When I heard the name Need for Speed Most Wanted I couldn’t help feeling nostalgic for one of the series’ that served as a launching pad for my all-time favourite console. The original title from Electronic Arts was an extremely exciting experience riddled with high-speed races and police chases, backed up by mind-blowing graphics that made the previous generation look twice as old as it was.
The new NFS:MW was developed by Criterion games, most famous for the Burnout series, and promised to be bigger, better and faster. After the success of the Need for Speed Hot Pursuit remake of 2010, Electronic Arts has handed over the reins of the Need for Speed franchise and now we have Criterions attempt at rehashing a 360 classic.
NFS:MW takes on the gameplay style of its predecessor, a game that is all about open-world discovery. After a brief tutorial that introduces to the games basics, you’re free to explore Fairhaven as you wish. A city full of things to discover, Criterion has stuffed Fairhaven with extra fun: billboards to jump, secret gates to smash through, or just some good old fashion law-breaking and evading of the police. Successfully complete any challenge and you’ll be awarded Speed Points, the games currency system spent on an array of in-game upgrades.
You play as an up-and-coming racer vying for a spot on Fairhaven’s Most Wanted list, eventually climbing your way into the top 10. Place first, second or third to rack up Speed Points that can be spent on modifying your vehicle. Speed Points are also used to challenge those in Fairhaven’s 10 Most Wanted. They drive 10 of the most desirable cars in the games, comparable to boss fights in other games the Most Wanted test not only your skills but your knowledge of the city. Take them down and take their ride, it’s that simple.
Speaking of vehicles, most racing games start you off in a low level compact like a Ford Focus and require you to move up the ranks and earn newer, cooler, and faster vehicles. In Most Wanted the motto is “if you can find it, you can drive it.” Effectively encouraging you to explore Fairhaven and jump into any vehicle you find giving player’s access to basically every car from the get-go, a first in Need for Speed history.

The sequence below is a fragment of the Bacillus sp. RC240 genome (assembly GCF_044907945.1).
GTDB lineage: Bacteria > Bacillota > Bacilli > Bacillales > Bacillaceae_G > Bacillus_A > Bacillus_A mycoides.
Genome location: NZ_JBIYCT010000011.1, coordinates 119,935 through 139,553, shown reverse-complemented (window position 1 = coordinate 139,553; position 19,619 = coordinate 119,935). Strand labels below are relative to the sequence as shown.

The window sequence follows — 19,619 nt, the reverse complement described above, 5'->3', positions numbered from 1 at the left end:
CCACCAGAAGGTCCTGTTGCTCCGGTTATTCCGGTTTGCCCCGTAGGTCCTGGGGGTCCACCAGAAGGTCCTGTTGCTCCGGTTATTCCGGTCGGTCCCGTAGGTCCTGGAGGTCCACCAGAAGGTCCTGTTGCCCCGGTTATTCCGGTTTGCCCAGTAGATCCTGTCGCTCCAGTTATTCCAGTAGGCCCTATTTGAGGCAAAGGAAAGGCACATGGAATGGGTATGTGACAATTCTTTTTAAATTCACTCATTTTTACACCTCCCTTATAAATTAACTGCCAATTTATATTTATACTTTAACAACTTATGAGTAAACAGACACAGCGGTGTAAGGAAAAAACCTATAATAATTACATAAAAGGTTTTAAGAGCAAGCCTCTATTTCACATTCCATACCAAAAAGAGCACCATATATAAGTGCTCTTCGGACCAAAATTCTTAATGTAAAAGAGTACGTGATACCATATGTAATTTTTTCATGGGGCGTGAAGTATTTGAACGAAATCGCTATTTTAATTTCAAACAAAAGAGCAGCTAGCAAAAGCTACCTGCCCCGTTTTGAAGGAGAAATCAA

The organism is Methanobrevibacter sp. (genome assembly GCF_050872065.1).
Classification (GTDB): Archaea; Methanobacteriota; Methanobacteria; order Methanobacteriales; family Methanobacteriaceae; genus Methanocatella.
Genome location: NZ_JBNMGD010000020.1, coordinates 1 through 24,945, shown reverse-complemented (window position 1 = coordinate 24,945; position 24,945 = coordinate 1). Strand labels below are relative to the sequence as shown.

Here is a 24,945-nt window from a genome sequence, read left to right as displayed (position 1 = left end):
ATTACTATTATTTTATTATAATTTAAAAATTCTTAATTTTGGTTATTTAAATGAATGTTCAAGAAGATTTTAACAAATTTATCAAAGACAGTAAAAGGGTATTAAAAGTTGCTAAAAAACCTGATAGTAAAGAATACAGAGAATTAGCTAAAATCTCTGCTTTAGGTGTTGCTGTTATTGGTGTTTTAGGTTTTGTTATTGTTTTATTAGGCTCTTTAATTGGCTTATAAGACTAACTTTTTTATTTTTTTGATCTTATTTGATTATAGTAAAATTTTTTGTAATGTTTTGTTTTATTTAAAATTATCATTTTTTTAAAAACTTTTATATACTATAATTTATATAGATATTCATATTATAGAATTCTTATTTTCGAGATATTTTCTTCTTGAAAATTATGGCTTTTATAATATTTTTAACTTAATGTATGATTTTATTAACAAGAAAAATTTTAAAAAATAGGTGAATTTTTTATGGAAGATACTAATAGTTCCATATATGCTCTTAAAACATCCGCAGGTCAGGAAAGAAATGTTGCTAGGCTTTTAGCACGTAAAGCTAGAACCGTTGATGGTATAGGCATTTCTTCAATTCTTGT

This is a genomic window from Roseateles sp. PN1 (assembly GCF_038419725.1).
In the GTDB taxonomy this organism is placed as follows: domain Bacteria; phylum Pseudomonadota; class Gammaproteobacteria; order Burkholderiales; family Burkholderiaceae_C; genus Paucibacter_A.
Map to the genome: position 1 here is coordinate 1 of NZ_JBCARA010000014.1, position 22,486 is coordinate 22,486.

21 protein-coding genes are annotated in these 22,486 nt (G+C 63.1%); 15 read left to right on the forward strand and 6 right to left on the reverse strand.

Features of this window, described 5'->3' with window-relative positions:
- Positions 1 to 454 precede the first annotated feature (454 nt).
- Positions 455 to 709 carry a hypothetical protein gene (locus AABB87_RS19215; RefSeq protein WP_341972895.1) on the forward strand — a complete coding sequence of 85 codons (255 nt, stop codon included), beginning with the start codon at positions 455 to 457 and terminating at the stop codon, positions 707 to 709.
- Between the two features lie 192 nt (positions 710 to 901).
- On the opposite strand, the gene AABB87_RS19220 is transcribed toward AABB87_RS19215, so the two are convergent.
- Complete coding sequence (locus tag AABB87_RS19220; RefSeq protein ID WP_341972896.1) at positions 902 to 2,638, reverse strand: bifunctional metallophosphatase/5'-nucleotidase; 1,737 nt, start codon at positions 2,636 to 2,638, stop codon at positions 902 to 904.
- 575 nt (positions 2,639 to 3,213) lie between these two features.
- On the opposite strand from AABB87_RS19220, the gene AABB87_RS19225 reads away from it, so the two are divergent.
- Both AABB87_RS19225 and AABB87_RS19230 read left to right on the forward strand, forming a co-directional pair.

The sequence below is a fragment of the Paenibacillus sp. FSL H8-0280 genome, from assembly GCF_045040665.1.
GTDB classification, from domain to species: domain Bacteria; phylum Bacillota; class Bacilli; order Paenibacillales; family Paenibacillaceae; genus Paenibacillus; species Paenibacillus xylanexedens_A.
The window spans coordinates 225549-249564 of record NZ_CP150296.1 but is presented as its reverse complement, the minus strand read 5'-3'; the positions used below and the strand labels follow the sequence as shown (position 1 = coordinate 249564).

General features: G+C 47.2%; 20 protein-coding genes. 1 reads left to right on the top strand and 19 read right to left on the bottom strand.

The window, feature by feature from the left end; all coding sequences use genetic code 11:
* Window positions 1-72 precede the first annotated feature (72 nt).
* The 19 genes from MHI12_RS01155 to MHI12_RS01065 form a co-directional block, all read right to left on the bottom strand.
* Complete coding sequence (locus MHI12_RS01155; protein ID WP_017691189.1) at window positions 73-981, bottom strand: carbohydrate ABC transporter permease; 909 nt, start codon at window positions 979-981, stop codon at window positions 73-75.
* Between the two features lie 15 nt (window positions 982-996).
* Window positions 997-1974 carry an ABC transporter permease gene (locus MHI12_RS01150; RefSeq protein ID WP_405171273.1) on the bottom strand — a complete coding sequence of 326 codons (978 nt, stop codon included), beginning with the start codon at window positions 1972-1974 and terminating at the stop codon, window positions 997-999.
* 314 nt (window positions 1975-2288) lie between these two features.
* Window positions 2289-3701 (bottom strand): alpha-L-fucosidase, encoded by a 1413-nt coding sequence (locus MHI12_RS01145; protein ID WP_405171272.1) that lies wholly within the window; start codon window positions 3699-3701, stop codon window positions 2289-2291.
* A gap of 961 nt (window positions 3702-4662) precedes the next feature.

The game will use Autolog, the competition-between-friends system developed by Criterion for Need for Speed: Hot Pursuit. Autolog in Most Wanted plays a larger role and gives more information to players. Autolog recommendations have now been integrated into the game world, rather than sit externally on the menu system, showing your friends’ fastest post past speed cameras, collectible completion, and even providing a friends’ leaderboards. The most impressive of these however has to be the billboards. Instead of just smashing through once they keep you coming back by tracking how far you jump through them and prominently displaying your friend’s avatar if he beats your distance. You want to smash your friend’s face right? Of course you do. Activities in-game, allow players to earn Speed Points which can boost players up on the Most Wanted list.
Electronic Arts’ Origin game service is required to play against others. It’s free, but mandatory, and some gamers (myself included) aren’t thrilled about it. You can then challenge friends to games or a number of consecutive events. Online play is very much a party atmosphere, and you’re actively encouraged to wreck other players as often as possible. When starting a race players aren’t held to a set line and don’t even have to face the right direction, so jumping the gun a bit early will give you the advantage. While races are great otherwise, the challenges are what really let you take on the world in new ways. There’s a mix of teamwork and competition as you try to get everyone to drift circles around a tower, or drive at each other to get as many near-misses as possible.
Among modes to try: “Ambush,” where you need to evade police; “Sprint Race,” challenges you to not only hit the finish line but also all checkpoints along the way; “Circuit Race,” which is your typical races around the city; and “Speed Run,” where you’re vying to reach and maintain the highest average speed against your rivals. This is where differences in car handling often come down to a sense of weight as you zip around corners in a Lamborghini or slowly build up speed to barrel through vehicles in a Ford Raptor. Speed runs can often be more difficult than races as maintaining a high average speed without slamming into traffic or the environment around every turn can be quite a daunting task.
Graphically, the game is stunning. Damage models on the cars and crashes are ridiculously realistic. Fairhaven City is an automotive playground – everything you do set upon the backdrop of a beautiful city with soaring skyscrapers and white sand beaches. Sadly, the takedown camera – a staple in many-a-Criterion game has vanished.
Nevertheless Most Wanted stays true to its namesake, never losing its sense of character. The gameplay provides a solid mix of break-neck speed and exploration. Whether you’re busting through billboards, weaving through traffic trying to beat the fuzz or running your chums off the road, the automotive playground of Fairhaven city is just plain fun to explore. Throw some pals in the mix and it’s a blast, Criterion did a great job paying homage to a 360 classic and is right up there with the best racing experiences this generation.